The initiative was launched in 2019 bringing association and destination closer than ever under the same umbrella of achieving common goals, mainly serving the communities involved, and sometimes even the international community. It focuses on a more strategic set of ideas and guidelines, based mostly on extensive partnerships between local stakeholders and associations, with the objective of contributing to the broader societal value of association meetings. Copenhagen Legacy Lab (CLL) has kept on top of the international situation and is already looking into the future, as our interview with Bettina Reventlow-Mourier, Deputy Convention Director at Wonderful Copenhagen, reveals.
Has CLL achieved the initial goals you set out for it? Do you find that associations are starting to grasp the importance of having such a concrete tool at their disposal?
The launch and workshop at BestCities Global Forum in Copenhagen in December 2019 were a big success and the same goes for the coverage of the publication and workshop tools, which were shared with the meetings industry during the International Congress and Convention Association (ICCA) Congress a few months ago. Our goals have certainly been met, despite the pandemic and the challenges it brought about. The legacy processes on a couple of our congresses were delayed as they were cancelled or postponed, but we continue undeterred.
As for associations, the timing to start considering legacy as a part of their congress models is really good, since the entire industry is changing radically at the moment. And there is a growing interest indeed. Making use of the tools we offer requires associations to enter into a new type of collaborative partnerships with us as the destination. Something we all need to practice on. A part of the journey we are really enjoying and looking forward to expanding.
Can you give examples of associations which have already benefited from your proposition and the activities they used to reach their legacy goals?
We managed to attract the European Society for Radiotherapy and Oncology (ESTRO) to Copenhagen because of the legacy element in the bid. ESTRO’s vision towards 2030 is ‘Optimal Health for All, Together’ and the aim of the congress, as well as that of the Danish host group, is to enhance multidisciplinary collaboration across Europe. Some of the activities that are being developed to reach this goal are a series of guidelines on multidisciplinary collaboration, a European policy to bring down waiting lists by organizing a multi stakeholder learning framework and a series of virtual seminars by 29 Danish working groups, who share their experiences with interdisciplinary research.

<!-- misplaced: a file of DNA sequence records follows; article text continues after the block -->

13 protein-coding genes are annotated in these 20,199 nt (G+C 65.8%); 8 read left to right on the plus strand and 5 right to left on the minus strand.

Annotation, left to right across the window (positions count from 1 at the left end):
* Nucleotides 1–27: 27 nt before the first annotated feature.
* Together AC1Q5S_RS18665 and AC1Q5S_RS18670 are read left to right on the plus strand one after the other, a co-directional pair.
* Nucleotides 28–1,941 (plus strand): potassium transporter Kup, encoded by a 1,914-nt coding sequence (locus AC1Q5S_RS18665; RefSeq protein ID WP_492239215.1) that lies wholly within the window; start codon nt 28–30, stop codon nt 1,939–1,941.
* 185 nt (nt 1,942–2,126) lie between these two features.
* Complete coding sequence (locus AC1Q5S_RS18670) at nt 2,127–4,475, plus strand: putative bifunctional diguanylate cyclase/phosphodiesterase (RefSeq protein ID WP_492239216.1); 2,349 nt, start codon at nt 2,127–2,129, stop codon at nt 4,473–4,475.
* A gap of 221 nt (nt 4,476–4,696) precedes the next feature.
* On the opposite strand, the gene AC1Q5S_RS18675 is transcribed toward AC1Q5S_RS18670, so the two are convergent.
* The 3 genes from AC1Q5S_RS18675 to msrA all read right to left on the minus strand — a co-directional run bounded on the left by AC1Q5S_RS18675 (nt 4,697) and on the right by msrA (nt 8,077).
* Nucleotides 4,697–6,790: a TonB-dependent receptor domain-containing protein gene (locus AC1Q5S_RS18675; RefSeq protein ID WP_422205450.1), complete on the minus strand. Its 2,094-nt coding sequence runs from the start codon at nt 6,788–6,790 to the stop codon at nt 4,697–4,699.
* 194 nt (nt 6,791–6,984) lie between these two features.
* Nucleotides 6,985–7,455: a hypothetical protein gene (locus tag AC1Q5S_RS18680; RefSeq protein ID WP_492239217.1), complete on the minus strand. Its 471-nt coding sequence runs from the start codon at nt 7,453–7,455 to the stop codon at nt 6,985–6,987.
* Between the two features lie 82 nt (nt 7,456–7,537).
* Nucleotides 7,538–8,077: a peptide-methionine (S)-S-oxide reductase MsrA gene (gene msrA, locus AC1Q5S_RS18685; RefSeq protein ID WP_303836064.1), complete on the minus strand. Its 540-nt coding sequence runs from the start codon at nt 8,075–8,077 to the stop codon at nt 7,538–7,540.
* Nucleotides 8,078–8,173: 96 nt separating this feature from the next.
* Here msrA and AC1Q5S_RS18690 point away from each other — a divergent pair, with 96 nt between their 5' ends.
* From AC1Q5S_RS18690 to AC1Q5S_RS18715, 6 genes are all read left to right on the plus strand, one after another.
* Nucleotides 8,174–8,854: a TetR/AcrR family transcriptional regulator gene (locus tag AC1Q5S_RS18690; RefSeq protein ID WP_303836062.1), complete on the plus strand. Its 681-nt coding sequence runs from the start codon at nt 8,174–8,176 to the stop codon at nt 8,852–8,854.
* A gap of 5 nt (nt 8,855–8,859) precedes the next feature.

The other congress we are currently working with is WindEurope Electric City, which will take place this year. The shared vision of this event is to promote wind energy as a cornerstone and a key component of the global energy transition. To achieve this, we have mobilized a large and varied stakeholder group. Some of the activities include an Intergovernmental Forum, Talent Attraction and Talent Development initiatives and an Innovation Park. WindEurope are thrilled, as the process of viewing their event through a legacy lens enables them to extract new types of value never before realized.
Is the initiative always work in progress?
Yes, it is and it must never become static. We have received funding from Copenhagen Municipality for the next four years, which helps us to further develop our product. Broader partnerships with relevant stakeholders in Denmark and deeper partnerships with international organizations in the industry, like BestCities – an alliance of 12 cities – and The Iceberg – an online platform focused on legacy, are definitely in our plans.
To keep the project relevant, we also plan to develop tools to do legacy processes virtually and go deeper with the integration of the UN SDGs. And then there is the measurement of the impacts of strategic legacy planning, which is the probably single most important area to develop. We are already working with MeetDenmark and Gaining Edge – a consulting company for the industry – in measuring our current congresses and have also contributed to the BestCities report on measuring.
Where do you see the initiative go from here?
I do hope that the initiative will serve as an inspiration for both associations and destinations, and that many more associations will embrace legacy work as part of their strategic congress methodology. We are here to help them achieve their congress goals and at the same time get their input as to how the initiatives can continue to improve. Only is this way can we ensure, that the Copenhagen Legacy Lab keeps evolving and stays relevant.
More information here.